I liked Terry and enjoyed conversations with him. He was an interesting, nice guy. I definitely remember talking to him on the fence in front of the Post Office. He was great to talk to about the ideals of the time: peace and love and I guess the freedom of the road.

A girl in the group, Rose Pendergast (now Courage), knew him better than most. In July 1970, she had recently begun dating Terry; had gone to his house where she “listened to Jethro Tull for the first time.”

He was “quite quiet and an absolute gentleman,” according to Rose.

I don’t remember how I met him; he must have just been in our group of people. But it was in June at a dance and I remember him walking me home that night.

They dated only three or four times:

I don’t even know if it was a month. But he made an impression on me.

 

Kenny Novak and David Burrows were from Sydney River and although I didn’t know David, in the spring of 1970, Kenny had started showing up around the Gym and the Post Office, where we hung out.

A lot of people came and went in the group and Kenny, who was lively and likable, just suddenly became one of the crowd. He was my age, 15, but I don’t remember having a real conversation with him. Probably, since he was from Sydney River, he wasn’t around that much, maybe only on the weekends. He was at a few of the Friday night dances.

Pat Kennedy, who lived on James Street, directly across from the Gym, shared a memory of a Friday dance, a night I was there. A few of us had arrived early to put out the tables and chairs in return for free admission. It was about 9 pm, because the doors had just opened and Soul Sonny, the regular Gym DJ, was on stage getting ready to start the music:

I remember Terry was sitting by himself on the edge of the stage, having a smoke. People were just starting to drift in. Soul Sonny put on a song, ‘Mississippi Queen,‘ the song that opens with cowbells, like a drum beat. Kenny jumped up on the stage and started dancing. Terry looked up at Kenny and burst out laughing. That’s the last time I remember seeing Terry. It’s a good last memory – Terry laughing with his friend and Kenny dancing.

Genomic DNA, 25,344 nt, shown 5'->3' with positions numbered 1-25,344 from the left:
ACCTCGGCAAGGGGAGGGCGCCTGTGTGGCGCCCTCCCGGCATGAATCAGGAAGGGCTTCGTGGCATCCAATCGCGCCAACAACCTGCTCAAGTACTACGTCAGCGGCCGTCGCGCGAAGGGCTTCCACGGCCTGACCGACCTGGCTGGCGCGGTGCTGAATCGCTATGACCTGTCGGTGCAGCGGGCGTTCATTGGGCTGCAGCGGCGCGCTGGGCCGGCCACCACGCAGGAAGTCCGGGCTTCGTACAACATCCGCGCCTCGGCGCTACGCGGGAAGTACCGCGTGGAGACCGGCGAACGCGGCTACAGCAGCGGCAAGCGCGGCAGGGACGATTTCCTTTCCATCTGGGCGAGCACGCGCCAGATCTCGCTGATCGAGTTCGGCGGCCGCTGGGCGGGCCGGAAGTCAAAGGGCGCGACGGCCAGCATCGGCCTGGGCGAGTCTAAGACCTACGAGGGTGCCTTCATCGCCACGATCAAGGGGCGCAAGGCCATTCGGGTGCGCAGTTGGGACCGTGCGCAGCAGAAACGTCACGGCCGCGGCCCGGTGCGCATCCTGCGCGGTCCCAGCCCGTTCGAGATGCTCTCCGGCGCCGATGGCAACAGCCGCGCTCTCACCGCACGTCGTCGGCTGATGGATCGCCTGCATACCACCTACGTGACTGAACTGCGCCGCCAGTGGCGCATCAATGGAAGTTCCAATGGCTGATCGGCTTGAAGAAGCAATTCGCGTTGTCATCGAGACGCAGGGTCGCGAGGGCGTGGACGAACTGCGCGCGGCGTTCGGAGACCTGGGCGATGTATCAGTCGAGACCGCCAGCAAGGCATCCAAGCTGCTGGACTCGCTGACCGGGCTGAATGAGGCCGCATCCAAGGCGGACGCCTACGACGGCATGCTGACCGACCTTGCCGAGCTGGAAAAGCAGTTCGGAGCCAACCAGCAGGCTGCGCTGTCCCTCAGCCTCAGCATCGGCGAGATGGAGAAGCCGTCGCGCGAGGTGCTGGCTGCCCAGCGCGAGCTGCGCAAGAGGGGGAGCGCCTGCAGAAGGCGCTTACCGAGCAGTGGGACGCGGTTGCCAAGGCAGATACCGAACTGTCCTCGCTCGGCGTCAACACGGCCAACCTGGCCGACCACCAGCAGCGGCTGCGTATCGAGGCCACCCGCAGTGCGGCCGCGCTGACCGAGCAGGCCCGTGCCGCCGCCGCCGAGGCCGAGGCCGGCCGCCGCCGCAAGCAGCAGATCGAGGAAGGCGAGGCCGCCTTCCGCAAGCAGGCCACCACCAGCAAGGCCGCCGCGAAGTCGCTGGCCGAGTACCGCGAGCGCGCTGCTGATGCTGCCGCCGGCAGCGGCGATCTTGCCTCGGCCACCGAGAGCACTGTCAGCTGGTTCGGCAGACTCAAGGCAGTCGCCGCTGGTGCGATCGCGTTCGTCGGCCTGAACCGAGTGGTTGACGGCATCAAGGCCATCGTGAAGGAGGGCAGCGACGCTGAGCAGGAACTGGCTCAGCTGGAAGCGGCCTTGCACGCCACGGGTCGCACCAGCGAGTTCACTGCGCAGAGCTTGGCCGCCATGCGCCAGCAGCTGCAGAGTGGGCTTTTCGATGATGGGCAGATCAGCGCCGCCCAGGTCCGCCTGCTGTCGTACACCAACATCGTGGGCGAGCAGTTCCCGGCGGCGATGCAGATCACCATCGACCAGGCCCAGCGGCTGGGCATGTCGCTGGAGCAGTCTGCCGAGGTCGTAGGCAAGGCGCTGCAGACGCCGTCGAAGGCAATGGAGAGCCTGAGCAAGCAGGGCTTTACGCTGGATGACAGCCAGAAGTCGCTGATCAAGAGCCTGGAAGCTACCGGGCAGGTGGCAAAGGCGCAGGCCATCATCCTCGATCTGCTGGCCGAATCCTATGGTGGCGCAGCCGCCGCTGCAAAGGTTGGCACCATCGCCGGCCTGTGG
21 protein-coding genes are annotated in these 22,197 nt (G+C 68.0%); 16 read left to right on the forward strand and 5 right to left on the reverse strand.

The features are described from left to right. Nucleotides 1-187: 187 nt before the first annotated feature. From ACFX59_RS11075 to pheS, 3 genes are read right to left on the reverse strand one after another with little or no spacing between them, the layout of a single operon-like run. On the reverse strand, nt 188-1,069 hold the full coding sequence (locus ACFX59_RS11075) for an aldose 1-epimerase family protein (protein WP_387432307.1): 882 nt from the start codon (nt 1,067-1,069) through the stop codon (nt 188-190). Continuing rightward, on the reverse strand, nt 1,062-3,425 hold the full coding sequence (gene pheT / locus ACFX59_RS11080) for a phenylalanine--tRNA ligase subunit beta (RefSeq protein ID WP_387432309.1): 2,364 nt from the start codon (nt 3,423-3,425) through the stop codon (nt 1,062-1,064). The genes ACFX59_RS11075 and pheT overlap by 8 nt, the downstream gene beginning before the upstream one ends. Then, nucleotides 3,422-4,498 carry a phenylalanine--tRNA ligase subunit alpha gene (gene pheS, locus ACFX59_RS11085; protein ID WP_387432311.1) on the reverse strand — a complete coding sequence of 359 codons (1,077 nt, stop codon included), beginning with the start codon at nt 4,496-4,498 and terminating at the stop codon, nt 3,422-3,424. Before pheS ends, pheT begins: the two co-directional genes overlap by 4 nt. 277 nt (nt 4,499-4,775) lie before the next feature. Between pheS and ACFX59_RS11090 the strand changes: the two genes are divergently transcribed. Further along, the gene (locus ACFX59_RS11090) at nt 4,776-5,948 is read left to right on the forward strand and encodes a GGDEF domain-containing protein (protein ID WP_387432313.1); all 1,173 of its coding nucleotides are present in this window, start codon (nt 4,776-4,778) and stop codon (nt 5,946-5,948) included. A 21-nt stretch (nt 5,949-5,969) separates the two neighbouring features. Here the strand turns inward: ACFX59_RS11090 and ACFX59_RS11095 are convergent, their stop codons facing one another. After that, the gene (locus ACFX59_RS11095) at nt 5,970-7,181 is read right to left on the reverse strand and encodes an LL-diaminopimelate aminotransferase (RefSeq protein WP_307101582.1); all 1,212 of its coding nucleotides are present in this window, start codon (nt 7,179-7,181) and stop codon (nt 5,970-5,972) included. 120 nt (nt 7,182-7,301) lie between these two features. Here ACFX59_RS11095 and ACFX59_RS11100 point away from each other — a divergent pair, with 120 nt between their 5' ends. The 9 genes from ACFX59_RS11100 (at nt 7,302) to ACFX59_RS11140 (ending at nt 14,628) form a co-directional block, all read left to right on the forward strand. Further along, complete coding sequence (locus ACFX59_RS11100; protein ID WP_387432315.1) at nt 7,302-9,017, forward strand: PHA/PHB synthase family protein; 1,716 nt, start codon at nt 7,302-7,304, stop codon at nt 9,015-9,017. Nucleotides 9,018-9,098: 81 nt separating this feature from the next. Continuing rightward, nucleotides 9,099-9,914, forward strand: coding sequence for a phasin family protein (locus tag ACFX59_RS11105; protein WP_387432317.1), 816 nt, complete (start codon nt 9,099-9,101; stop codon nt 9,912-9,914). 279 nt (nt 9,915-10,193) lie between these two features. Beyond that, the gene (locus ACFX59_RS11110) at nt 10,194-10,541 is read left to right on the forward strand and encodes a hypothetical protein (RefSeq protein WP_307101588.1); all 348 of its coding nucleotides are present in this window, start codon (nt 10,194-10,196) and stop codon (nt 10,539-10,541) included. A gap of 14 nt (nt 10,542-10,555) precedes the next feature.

"The Gym." The former Holy Redeemer Parish Ctre is now a mosque. (Photo via Google Street View)

“The Gym.” The former Holy Redeemer Parish Centre is now a mosque. (Photo via Google Street View)

 

Another member of our group, Alan Crawley, has a more haunting last memory of Terry and Kenny and David.

The week before they died, Alan had hitchhiked to the Ingonish camp grounds with Terry and Kenny. It was Alan’s first time camping, and he remembers having trouble setting up the tent and breakfasting on cold beans their first morning at the grounds. He remembers swimming and joking with his buddies and meeting up with other young people at the camp site.

A couple of days in, David Burrows, whom Alan didn’t know, arrived to join them. It was David who had the idea of hitchhiking to the States – Alan couldn’t say for sure why.

Alan told the others that he couldn’t go with them, he wanted to get back to Sydney – an excuse that was met with none of the mockery common to young men, nothing about “wimping out” or anything like that. The immediate concern of Alan’s friends was whether he would be able to get home by himself. Alan assured them he could get a drive with a couple of girls he’d just met who were heading back to Sydney and they were fine with that.

Alan left Terry, Kenny and David planning an adventure. A week later, he was attending their memorial service in something he describes as close to a state of shock.

Forty-seven years later, he still wonders what really happened that day in 1970.

 

Ken Jessome

 

Spectator arts reporter Ken Jessome is a playwright who was born and raised in Whitney Pier. He can be reached here